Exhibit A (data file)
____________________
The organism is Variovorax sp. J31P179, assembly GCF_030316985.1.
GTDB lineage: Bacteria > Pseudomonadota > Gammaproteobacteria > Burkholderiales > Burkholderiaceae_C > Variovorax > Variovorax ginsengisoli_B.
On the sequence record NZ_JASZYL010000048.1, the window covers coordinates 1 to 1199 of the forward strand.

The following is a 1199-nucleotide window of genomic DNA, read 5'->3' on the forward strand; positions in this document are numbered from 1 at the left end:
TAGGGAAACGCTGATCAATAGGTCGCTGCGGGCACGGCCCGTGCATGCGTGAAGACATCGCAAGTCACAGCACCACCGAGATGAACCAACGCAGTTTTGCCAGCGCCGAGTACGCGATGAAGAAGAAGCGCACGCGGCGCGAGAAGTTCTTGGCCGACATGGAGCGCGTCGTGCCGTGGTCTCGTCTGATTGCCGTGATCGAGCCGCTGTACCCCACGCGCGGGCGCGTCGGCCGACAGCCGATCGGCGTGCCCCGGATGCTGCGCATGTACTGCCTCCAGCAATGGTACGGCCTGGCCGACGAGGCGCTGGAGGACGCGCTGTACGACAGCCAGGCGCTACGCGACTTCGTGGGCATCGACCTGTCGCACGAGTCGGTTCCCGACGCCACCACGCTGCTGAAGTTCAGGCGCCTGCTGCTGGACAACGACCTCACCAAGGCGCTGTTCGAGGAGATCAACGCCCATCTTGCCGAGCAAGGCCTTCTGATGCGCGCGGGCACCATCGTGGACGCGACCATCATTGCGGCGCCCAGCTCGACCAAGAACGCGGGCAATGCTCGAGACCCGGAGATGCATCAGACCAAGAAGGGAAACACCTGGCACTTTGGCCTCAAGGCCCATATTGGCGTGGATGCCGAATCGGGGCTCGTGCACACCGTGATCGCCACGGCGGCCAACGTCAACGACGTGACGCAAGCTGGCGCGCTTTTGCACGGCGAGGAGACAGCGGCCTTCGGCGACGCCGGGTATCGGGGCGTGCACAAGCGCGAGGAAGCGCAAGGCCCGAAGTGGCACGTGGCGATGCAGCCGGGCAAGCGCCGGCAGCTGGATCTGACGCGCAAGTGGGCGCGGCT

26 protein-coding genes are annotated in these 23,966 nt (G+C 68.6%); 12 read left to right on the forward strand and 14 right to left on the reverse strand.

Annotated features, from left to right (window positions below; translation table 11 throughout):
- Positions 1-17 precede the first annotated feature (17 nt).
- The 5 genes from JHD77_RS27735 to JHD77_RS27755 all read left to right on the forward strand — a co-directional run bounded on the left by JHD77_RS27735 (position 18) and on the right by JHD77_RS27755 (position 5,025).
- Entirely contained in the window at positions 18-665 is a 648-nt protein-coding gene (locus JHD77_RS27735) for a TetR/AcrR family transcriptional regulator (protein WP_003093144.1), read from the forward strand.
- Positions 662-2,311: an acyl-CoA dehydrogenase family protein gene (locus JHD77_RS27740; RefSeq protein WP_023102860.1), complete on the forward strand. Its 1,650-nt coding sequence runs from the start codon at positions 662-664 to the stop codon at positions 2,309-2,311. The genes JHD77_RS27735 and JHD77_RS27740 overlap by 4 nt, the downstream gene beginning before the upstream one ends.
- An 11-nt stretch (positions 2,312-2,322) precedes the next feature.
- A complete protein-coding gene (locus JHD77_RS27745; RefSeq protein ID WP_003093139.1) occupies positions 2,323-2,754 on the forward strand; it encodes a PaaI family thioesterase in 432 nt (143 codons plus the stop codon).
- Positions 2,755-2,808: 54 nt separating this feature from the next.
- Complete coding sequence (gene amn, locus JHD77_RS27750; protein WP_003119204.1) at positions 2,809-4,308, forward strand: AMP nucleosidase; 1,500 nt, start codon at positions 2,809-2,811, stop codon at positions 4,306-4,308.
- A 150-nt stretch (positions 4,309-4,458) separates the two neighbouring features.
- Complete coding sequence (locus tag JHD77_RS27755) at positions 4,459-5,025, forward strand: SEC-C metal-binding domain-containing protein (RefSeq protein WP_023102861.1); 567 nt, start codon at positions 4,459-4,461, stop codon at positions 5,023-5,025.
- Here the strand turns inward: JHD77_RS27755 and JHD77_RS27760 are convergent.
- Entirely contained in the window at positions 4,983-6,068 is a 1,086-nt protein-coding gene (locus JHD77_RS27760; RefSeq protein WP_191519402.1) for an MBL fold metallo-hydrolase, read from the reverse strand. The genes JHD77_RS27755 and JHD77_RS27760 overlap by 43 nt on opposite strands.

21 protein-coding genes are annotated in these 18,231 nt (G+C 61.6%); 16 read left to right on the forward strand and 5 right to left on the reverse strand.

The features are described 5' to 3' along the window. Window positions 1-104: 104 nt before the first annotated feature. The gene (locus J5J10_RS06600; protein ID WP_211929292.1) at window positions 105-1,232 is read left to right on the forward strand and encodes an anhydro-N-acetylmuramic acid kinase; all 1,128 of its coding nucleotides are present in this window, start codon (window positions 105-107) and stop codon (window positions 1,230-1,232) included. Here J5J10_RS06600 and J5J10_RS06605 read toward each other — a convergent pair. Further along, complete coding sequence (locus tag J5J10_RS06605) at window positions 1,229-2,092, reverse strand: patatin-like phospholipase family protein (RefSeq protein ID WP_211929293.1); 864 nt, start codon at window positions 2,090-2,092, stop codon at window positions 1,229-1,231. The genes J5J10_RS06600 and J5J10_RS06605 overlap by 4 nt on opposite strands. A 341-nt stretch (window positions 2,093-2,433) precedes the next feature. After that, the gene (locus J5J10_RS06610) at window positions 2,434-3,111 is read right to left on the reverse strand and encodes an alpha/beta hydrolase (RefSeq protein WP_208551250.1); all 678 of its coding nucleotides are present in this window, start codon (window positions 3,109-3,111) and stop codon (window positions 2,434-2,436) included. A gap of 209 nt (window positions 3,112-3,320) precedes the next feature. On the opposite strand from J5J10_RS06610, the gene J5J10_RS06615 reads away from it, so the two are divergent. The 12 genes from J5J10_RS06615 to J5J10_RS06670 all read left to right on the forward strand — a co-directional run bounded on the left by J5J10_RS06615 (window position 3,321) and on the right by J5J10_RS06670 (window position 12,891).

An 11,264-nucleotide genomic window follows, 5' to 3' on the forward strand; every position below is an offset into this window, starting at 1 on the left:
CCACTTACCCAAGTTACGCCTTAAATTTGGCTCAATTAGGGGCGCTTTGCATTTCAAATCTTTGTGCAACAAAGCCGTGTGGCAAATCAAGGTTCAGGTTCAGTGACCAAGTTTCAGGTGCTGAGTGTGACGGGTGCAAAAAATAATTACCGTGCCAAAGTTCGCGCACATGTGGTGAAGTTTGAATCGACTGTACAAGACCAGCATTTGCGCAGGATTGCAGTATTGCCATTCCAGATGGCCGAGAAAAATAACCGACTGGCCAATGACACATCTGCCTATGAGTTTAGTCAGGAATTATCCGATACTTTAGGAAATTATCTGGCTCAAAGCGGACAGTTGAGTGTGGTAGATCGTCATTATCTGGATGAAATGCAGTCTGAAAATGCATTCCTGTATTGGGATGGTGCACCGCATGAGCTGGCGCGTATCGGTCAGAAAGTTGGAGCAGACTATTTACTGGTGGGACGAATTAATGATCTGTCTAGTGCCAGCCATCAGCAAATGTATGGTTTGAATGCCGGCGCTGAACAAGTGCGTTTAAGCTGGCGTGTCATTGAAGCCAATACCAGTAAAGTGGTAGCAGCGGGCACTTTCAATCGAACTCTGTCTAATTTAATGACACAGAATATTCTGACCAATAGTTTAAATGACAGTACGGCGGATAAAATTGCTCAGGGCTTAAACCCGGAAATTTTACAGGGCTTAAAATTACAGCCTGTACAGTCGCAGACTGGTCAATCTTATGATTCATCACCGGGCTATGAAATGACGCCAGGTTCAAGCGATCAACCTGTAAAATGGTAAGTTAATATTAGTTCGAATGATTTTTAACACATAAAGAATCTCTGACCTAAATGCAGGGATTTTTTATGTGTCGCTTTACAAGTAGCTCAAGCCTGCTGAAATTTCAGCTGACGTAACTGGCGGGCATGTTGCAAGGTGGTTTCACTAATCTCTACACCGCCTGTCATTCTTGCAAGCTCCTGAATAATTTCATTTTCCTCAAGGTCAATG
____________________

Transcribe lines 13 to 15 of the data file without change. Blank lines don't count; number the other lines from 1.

- A complete protein-coding gene (locus JHD77_RS27745; RefSeq protein ID WP_003093139.1) occupies positions 2,323-2,754 on the forward strand; it encodes a PaaI family thioesterase in 432 nt (143 codons plus the stop codon).
- Positions 2,755-2,808: 54 nt separating this feature from the next.
- Complete coding sequence (gene amn, locus JHD77_RS27750; protein WP_003119204.1) at positions 2,809-4,308, forward strand: AMP nucleosidase; 1,500 nt, start codon at positions 2,809-2,811, stop codon at positions 4,306-4,308.